Harper’s fifth month has been a rather sleepless one. The four-month sleep regression is no joke — hers basically lasted the entire month. I heard the same from enough other moms to think this is some kind of developmental thing.
The good news is that she is getting closer to sleeping through the night again (which she did for two whole months!). And thank goodness, because I am no fun on no sleep. I think the combination of constantly interrupted sleep, being sick, slow sales, and fewer moms meetups since everyone went back to work started to make me feel really emotional, missing family and friends. I think Mike and I could really use a date night, too. Thankfully we found a babysitter who’s going to make that happen.
We’re finding parenthood to be such a roller coaster. Some days are so easy and fun, full of giant grins and lazy strolls with a peacefully sleeping babe. Other days we find ourselves nodding off at 9:30, not sure how we made it through the cacophany of bawling and dogs barking that sometimes is our life. Some days the weight of caring for this tiny person is so intense I don’t know how I will manage. But then I see that I have already managed so much, and there is no human on this earth who ever did parenting perfectly.
At 5 months, Harper has developed some quirks that we can’t help but laugh at. Sometimes when we bring her to bed in the mornings, hoping she’ll drift back to sleep for another hour, she lays there babbling and slapping poor Mike in the face as she tries to figure out how her hands work. Other times she’ll examine her fingers like a blissed-out stoner. It’s kind of hilarious.
One quirk I could have lived without was the week she decided to scream instead of babble all day. She wasn’t crying, just playing with her voice at full volume. It sounded like a wounded cat. Thank goodness that phase ended.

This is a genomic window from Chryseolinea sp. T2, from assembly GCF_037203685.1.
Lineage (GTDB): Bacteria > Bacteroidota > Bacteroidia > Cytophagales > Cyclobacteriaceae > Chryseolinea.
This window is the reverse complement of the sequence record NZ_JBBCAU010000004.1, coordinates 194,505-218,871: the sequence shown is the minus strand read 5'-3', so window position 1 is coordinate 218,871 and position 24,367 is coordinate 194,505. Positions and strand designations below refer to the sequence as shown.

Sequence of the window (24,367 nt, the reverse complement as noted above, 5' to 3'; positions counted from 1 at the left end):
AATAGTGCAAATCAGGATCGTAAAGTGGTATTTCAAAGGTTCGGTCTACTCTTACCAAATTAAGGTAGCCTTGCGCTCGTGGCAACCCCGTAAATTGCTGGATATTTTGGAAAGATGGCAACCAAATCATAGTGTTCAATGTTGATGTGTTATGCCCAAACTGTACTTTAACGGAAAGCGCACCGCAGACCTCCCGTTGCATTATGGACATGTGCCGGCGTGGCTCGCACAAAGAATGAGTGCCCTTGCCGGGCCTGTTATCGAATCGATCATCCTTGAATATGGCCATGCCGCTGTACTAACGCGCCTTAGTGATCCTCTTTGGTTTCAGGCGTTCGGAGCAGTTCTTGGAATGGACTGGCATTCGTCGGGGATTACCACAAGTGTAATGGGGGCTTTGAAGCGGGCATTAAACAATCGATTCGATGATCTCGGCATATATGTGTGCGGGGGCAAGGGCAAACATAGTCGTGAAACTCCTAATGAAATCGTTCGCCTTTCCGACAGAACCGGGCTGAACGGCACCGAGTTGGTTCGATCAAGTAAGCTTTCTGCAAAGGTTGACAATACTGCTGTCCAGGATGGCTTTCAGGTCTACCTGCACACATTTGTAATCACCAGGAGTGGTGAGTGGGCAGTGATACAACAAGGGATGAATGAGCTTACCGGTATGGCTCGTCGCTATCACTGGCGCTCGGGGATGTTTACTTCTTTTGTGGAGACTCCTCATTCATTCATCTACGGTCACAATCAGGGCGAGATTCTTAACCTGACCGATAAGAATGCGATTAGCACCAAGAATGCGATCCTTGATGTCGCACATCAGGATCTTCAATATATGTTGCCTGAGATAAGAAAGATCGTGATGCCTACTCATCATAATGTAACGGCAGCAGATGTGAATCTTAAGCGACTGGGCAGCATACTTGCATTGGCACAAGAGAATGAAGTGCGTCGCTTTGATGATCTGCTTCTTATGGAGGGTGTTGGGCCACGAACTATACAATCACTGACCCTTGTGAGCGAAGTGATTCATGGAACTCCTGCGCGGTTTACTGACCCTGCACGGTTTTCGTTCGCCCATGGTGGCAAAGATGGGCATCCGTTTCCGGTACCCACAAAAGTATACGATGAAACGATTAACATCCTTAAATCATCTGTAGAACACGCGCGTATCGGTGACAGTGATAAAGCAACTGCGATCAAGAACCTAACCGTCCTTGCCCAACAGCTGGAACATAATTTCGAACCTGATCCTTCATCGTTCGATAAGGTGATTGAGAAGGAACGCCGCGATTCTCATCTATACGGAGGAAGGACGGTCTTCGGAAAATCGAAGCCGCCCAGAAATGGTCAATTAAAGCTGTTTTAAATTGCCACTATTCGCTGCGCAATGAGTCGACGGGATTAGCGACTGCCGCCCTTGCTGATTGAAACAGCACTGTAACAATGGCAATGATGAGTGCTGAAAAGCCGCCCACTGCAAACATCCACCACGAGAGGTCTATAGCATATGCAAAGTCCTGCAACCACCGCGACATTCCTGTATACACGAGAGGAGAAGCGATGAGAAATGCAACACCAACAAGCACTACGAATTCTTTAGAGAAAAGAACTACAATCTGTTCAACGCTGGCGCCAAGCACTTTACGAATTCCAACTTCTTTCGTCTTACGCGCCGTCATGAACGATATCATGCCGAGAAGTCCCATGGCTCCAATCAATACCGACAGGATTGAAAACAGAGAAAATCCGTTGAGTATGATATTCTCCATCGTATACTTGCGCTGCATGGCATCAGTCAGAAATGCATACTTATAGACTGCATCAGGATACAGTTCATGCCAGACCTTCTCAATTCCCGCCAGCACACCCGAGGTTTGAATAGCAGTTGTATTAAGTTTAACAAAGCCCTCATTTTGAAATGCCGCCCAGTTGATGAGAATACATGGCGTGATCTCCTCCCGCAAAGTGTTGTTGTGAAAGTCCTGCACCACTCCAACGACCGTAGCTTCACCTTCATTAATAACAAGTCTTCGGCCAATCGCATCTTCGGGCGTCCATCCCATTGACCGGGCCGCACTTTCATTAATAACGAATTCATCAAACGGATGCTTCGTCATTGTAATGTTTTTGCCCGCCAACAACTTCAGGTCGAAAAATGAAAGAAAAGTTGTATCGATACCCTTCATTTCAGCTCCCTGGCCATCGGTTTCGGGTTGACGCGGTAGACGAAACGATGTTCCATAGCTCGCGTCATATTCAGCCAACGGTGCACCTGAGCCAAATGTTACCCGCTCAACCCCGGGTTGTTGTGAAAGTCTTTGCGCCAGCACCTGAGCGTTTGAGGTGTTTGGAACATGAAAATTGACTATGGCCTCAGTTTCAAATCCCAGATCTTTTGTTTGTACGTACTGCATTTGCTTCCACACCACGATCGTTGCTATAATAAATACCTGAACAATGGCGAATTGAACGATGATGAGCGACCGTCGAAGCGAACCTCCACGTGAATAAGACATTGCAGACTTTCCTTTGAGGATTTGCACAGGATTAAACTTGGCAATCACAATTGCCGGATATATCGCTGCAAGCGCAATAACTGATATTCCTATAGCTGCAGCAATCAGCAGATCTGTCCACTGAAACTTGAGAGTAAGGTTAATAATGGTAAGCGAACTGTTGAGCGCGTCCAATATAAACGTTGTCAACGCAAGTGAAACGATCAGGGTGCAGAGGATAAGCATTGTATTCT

Also, girlfriend drools constantly. I’ve started calling her Droolia or Droolia Goolia. She gnaws on our fingers and our clothes, leaving little wet patches everywhere. We don’t even notice it anymore.
The biggest change this month is that she really seems to be able to grasp things with her hands. She grabs at everything — my hair, my watch, the tablecloth, etc. But she can finally hold her toys and shove them into her mouth. It must feel good on her gums, which don’t have any teeth yet, but seem to cause her a fair amount of discomfort.
I love that her personality is starting to develop. Whether it’s happy or sad, she is really expressive. We’ve figured out ways to make her giggle, so we’ve turned into those people who are constantly making fart noises and silly faces. The jumper swing remains one of her most smile-inducing devices. We got her a Go Pod where she can sit and play with toys, but at this point she prefers to bounce.
You can tell her motor skills are improving because she’s also figured out how to wrap her chubby feet around the bars of her play gym like a little monkey. She still doesn’t seem to care about rolling over, but she is wiggly enough to cause my heart to skip beats when she nearly slips out of the spot I put her in.
She’s grown into some of her more girly outfits and I must admit I’ve enjoyed dressing her up a little more. People still call refer to her as “him” all the time. But she gets lots of compliments on her eyes, which are almost white-blue at the center with a dark blue rim. Her skin is so fair that her cheeks turn bright pink when she gets too warm. With her hair sticking out she looks like a Kewpie doll. My sweet, chubby, drooly, smiley Kewpie.
One other note: We might think parenting is rough, but our Des Moines friends Tim and Gretchen just had triplets! Tim has been writing an excellent blog about the process leading up to the birth, which you should definitely check out here.